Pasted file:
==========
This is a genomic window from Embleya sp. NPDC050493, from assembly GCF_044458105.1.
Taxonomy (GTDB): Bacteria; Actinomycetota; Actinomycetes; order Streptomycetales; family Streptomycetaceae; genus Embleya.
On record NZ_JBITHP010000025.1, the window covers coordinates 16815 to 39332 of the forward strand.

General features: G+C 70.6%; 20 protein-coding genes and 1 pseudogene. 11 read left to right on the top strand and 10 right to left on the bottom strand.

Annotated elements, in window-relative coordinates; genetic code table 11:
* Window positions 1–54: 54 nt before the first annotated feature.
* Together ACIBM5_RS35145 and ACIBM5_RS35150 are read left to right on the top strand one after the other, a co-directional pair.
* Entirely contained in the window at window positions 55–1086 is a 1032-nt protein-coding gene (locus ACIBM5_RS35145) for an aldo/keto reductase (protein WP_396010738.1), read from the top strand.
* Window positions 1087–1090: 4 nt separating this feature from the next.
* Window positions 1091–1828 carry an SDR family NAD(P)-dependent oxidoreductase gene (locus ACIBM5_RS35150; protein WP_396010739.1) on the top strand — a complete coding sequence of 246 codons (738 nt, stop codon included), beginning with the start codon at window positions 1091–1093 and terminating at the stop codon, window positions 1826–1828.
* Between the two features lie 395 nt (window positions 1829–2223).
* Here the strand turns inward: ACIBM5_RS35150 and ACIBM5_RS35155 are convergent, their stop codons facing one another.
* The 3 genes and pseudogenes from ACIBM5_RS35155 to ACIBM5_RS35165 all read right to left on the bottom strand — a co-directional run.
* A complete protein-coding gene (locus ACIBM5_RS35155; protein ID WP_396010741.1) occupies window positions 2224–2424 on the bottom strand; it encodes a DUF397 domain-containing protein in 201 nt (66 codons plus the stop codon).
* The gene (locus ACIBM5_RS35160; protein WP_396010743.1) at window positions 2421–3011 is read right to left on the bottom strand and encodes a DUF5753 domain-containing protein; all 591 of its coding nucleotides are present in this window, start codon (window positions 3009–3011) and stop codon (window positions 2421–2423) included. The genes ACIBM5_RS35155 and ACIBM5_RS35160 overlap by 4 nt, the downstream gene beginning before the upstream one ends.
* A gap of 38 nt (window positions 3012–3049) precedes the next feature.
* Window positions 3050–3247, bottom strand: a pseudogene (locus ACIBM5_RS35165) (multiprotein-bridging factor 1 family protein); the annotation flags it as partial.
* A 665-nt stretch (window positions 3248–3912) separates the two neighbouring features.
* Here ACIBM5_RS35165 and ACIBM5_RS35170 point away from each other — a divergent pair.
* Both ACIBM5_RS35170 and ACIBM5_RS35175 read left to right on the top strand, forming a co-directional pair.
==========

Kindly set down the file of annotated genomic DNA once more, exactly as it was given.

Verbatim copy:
This is a genomic window from Embleya sp. NPDC050493, from assembly GCF_044458105.1.
Taxonomy (GTDB): Bacteria; Actinomycetota; Actinomycetes; order Streptomycetales; family Streptomycetaceae; genus Embleya.
On record NZ_JBITHP010000025.1, the window covers coordinates 16815 to 39332 of the forward strand.

General features: G+C 70.6%; 20 protein-coding genes and 1 pseudogene. 11 read left to right on the top strand and 10 right to left on the bottom strand.

Annotated elements, in window-relative coordinates; genetic code table 11:
* Window positions 1–54: 54 nt before the first annotated feature.
* Together ACIBM5_RS35145 and ACIBM5_RS35150 are read left to right on the top strand one after the other, a co-directional pair.
* Entirely contained in the window at window positions 55–1086 is a 1032-nt protein-coding gene (locus ACIBM5_RS35145) for an aldo/keto reductase (protein WP_396010738.1), read from the top strand.
* Window positions 1087–1090: 4 nt separating this feature from the next.
* Window positions 1091–1828 carry an SDR family NAD(P)-dependent oxidoreductase gene (locus ACIBM5_RS35150; protein WP_396010739.1) on the top strand — a complete coding sequence of 246 codons (738 nt, stop codon included), beginning with the start codon at window positions 1091–1093 and terminating at the stop codon, window positions 1826–1828.
* Between the two features lie 395 nt (window positions 1829–2223).
* Here the strand turns inward: ACIBM5_RS35150 and ACIBM5_RS35155 are convergent, their stop codons facing one another.
* The 3 genes and pseudogenes from ACIBM5_RS35155 to ACIBM5_RS35165 all read right to left on the bottom strand — a co-directional run.
* A complete protein-coding gene (locus ACIBM5_RS35155; protein ID WP_396010741.1) occupies window positions 2224–2424 on the bottom strand; it encodes a DUF397 domain-containing protein in 201 nt (66 codons plus the stop codon).
* The gene (locus ACIBM5_RS35160; protein WP_396010743.1) at window positions 2421–3011 is read right to left on the bottom strand and encodes a DUF5753 domain-containing protein; all 591 of its coding nucleotides are present in this window, start codon (window positions 3009–3011) and stop codon (window positions 2421–2423) included. The genes ACIBM5_RS35155 and ACIBM5_RS35160 overlap by 4 nt, the downstream gene beginning before the upstream one ends.
* A gap of 38 nt (window positions 3012–3049) precedes the next feature.
* Window positions 3050–3247, bottom strand: a pseudogene (locus ACIBM5_RS35165) (multiprotein-bridging factor 1 family protein); the annotation flags it as partial.
* A 665-nt stretch (window positions 3248–3912) separates the two neighbouring features.
* Here ACIBM5_RS35165 and ACIBM5_RS35170 point away from each other — a divergent pair.
* Both ACIBM5_RS35170 and ACIBM5_RS35175 read left to right on the top strand, forming a co-directional pair.